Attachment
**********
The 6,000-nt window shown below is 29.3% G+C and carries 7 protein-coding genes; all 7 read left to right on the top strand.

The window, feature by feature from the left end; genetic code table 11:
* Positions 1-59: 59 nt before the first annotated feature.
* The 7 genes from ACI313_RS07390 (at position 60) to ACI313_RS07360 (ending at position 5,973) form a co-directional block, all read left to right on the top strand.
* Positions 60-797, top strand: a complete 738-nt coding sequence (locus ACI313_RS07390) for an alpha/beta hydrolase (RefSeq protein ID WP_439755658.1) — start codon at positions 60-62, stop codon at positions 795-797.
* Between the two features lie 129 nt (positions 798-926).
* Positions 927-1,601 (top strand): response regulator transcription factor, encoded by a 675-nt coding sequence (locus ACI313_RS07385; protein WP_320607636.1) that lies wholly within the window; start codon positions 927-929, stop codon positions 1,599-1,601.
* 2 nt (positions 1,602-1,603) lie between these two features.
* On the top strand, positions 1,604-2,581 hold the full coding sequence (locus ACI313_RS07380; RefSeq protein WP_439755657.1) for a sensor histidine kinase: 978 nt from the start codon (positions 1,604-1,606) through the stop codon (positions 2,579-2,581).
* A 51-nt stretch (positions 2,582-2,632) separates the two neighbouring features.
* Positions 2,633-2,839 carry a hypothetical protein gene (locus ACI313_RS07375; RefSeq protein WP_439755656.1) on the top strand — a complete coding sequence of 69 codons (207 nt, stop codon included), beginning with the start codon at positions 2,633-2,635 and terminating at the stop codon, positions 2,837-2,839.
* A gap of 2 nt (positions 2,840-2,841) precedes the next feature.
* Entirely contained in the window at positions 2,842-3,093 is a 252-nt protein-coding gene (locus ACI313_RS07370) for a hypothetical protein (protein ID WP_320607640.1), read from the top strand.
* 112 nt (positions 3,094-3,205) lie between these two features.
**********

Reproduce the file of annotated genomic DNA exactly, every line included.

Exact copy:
The 6,000-nt window shown below is 29.3% G+C and carries 7 protein-coding genes; all 7 read left to right on the top strand.

The window, feature by feature from the left end; genetic code table 11:
* Positions 1-59: 59 nt before the first annotated feature.
* The 7 genes from ACI313_RS07390 (at position 60) to ACI313_RS07360 (ending at position 5,973) form a co-directional block, all read left to right on the top strand.
* Positions 60-797, top strand: a complete 738-nt coding sequence (locus ACI313_RS07390) for an alpha/beta hydrolase (RefSeq protein ID WP_439755658.1) — start codon at positions 60-62, stop codon at positions 795-797.
* Between the two features lie 129 nt (positions 798-926).
* Positions 927-1,601 (top strand): response regulator transcription factor, encoded by a 675-nt coding sequence (locus ACI313_RS07385; protein WP_320607636.1) that lies wholly within the window; start codon positions 927-929, stop codon positions 1,599-1,601.
* 2 nt (positions 1,602-1,603) lie between these two features.
* On the top strand, positions 1,604-2,581 hold the full coding sequence (locus ACI313_RS07380; RefSeq protein WP_439755657.1) for a sensor histidine kinase: 978 nt from the start codon (positions 1,604-1,606) through the stop codon (positions 2,579-2,581).
* A 51-nt stretch (positions 2,582-2,632) separates the two neighbouring features.
* Positions 2,633-2,839 carry a hypothetical protein gene (locus ACI313_RS07375; RefSeq protein WP_439755656.1) on the top strand — a complete coding sequence of 69 codons (207 nt, stop codon included), beginning with the start codon at positions 2,633-2,635 and terminating at the stop codon, positions 2,837-2,839.
* A gap of 2 nt (positions 2,840-2,841) precedes the next feature.
* Entirely contained in the window at positions 2,842-3,093 is a 252-nt protein-coding gene (locus ACI313_RS07370) for a hypothetical protein (protein ID WP_320607640.1), read from the top strand.
* 112 nt (positions 3,094-3,205) lie between these two features.